Saturday, October 5, 2013

It's pretty obnoxious of Derrick Rose to make a "basketball is everything" commercial

This ad just started airing regularly in the last few days:

Really Derrick?  Really?  Basketball is everything?  That's a fairly bold statement coming from a guy who sat on the bench last spring while his teammates gave their all in the playoffs without him, two months after he was medically cleared to come back.

But I guess I could be being a little unfair.  I mean he doesn't exactly say that playing basketball is everything, maybe he just really enjoys watching it.  You know, like a huge fan.

Friday, October 4, 2013

Ten years ago I witnessed the most intense sports moment of my life

Monday, October 6th, 2003.  Boston vs Oakland, ALDS Game 5.

For starters you have to keep in mind that this was the pre-2004 Red Sox, going on 85 years without winning the World Series.  The A's had taken the first two games of the series at home, but Boston battled back at Fenway.  They pulled out Game 3 in 11 innings, then rallied with two runs in the bottom of the 8th to turn a 4-3 deficit into a 5-4 victory in Game 4.  Back in Oakland for the finale, the Sox staked Pedro Martinez to a 4-1 lead in the 6th inning, but heading to the bottom of the 9th it had been trimmed to just 4-3.  Scott Williamson promptly began the inning by walking the first two batter he faced.  Enter Derek Lowe.

Just two days earlier Lowe had started Game 3, and gone 7 innings without giving up an earned run.  The first batter Lowe faced bunted the runners along, leaving men on 2nd and 3rd with only one out.  A single hit would send the Red Sox home for another long, cold, winter.

I watched this 9th inning in the back of the Wharf Pub in Edgartown, Martha's Vineyard.  I couldn't sit down.  I couldn't stand still.  I put my head down on the bar in gut-wrenching agony between pitches.  In the Cowbow Up! video Lowe and Jason Varitek say he was throwing a "front door sinker, in," something he'd done a thousand times before.  But I swear to this day that Lowe invented a new pitch that night.  He struck out Adam Melhuse looking on something that seemed like it was going to hit him in the letters, but then dropped right over the middle of the plate.  Two outs.  Chris Singleton walked to load the bases, and up to the plate stepped Terrence Long.  With the count at 1-2 Lowe recreated the same magical pitch he used to get Melhuse, Long watched it fall into Varitek's glove, and the Red Sox were headed to New York to face the Yankees in the ALCS.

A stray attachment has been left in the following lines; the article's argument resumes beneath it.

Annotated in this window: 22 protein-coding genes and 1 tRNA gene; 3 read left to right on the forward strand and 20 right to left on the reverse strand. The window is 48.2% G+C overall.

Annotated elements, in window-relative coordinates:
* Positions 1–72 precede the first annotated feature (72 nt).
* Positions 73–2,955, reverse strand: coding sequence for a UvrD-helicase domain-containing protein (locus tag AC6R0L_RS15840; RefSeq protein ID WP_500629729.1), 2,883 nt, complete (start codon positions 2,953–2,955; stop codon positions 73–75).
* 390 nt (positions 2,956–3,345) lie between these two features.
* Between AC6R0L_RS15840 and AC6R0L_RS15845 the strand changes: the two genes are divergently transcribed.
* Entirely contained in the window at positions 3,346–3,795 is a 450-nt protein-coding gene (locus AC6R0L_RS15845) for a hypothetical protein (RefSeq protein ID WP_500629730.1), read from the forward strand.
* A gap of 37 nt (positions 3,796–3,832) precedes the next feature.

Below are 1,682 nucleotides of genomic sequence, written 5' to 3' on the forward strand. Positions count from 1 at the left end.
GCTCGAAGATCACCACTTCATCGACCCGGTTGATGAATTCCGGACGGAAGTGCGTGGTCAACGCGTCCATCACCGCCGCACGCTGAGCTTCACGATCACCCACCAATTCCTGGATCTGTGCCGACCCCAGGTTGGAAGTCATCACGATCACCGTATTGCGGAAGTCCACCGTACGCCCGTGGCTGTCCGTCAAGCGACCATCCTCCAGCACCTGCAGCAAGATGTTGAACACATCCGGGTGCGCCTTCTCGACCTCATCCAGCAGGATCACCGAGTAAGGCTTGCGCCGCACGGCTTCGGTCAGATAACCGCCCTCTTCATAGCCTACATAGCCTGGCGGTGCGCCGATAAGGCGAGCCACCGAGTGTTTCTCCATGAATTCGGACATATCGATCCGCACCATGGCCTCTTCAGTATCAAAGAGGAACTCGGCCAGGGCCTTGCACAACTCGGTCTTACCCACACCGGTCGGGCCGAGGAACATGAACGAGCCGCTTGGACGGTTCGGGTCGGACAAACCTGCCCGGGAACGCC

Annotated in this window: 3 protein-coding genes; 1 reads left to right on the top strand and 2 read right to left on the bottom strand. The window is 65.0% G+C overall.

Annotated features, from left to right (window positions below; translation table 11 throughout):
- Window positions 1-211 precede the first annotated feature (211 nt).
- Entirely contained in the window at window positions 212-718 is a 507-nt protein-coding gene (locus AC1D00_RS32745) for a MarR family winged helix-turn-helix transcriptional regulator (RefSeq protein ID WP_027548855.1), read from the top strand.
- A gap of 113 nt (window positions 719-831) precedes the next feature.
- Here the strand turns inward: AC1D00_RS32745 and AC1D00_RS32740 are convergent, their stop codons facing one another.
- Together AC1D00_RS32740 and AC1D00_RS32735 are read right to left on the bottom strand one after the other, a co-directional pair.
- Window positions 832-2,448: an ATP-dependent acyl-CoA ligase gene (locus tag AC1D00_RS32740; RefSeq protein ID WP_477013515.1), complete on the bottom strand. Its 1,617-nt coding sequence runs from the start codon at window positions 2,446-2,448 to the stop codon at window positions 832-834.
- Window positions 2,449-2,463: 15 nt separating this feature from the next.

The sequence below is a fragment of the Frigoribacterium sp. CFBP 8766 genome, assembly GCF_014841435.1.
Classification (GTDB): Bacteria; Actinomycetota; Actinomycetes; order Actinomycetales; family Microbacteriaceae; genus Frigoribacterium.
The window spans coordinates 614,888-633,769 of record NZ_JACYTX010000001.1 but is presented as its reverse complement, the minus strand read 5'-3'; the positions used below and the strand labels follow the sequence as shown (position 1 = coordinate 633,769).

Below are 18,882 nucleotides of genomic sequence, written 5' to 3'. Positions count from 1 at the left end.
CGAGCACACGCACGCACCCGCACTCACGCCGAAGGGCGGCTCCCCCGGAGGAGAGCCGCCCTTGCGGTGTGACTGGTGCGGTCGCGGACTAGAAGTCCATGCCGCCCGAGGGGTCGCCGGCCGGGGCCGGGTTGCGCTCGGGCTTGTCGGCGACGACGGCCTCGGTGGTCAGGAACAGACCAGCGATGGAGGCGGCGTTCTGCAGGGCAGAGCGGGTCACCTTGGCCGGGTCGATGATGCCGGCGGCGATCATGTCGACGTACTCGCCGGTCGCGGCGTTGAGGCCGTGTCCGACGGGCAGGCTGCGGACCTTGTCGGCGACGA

I don't remember ever watching a baseball game go on for so long where each team's fate hung in the balance with every pitch.  In my lifetime I've never seen anything else in sports quite like it.

Lowe's heroics come at the 3:00 mark of this clip:

Now if that doesn't get you pumped for the Red Sox ALDS Game 1 tonight, I don't know what does.

Sidenote: I got the idea for this blog in June of 2011.  After watching series after series of nerve wracking playoff hockey, I had a feeling that Game 7 of the Bruins vs Canucks Stanley Cup Final might top my list for intense sports moments.  Coincidentally I was again at the Wharf Pub, but the B's took away all the drama by winning 4-0. 

Thursday, October 3, 2013

I hate the fact that the Red Sox have to play the (Devil) Rays

In mid-summer Boston and Tampa were locked in a dead heat atop the AL East.  But over the next six weeks the Sox ran away with the division title, building a 9.5 game lead half way through September.  Throughout that time I taunted the Rays mercilessly on twitter, in response to their trash talk about taking over first place back on July 29th.  Two months of vastly superior baseball down the stretch should have been enough to put Tampa in the rear view mirror for good.